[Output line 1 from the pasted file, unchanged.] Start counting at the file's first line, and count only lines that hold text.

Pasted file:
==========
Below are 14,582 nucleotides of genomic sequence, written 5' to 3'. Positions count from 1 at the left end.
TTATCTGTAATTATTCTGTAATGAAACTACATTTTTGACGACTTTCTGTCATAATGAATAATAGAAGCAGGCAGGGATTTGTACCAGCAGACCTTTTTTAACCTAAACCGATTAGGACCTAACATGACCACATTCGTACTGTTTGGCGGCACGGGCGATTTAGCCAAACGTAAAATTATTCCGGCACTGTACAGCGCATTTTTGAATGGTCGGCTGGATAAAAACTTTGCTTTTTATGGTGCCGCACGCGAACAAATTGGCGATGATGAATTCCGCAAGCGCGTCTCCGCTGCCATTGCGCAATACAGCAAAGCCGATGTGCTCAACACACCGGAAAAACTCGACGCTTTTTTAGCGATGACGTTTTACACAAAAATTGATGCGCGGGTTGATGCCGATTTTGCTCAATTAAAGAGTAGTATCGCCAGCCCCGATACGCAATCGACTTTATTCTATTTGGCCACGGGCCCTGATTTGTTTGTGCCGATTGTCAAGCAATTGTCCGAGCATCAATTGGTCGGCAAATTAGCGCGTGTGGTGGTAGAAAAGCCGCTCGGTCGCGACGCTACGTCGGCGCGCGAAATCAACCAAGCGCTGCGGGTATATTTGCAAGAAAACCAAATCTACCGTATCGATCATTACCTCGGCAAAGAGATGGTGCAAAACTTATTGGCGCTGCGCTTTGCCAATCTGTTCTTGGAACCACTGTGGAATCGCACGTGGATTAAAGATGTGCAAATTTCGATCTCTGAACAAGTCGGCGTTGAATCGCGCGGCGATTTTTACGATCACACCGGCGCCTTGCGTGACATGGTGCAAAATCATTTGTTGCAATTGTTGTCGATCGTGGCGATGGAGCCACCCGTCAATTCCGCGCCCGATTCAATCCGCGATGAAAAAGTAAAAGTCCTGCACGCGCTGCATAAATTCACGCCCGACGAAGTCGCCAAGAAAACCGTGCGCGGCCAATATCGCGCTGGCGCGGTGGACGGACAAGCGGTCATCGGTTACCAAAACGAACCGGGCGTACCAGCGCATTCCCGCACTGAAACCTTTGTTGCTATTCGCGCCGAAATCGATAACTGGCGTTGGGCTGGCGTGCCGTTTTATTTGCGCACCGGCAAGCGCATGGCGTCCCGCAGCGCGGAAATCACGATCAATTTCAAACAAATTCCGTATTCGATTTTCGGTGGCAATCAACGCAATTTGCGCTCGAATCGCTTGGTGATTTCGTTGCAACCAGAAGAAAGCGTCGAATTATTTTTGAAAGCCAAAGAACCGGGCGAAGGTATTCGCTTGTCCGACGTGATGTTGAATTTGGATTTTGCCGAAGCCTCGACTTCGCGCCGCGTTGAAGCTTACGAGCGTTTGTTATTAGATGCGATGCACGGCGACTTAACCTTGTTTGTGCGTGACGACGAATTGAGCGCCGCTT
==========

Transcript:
Below are 14,582 nucleotides of genomic sequence, written 5' to 3'. Positions count from 1 at the left end.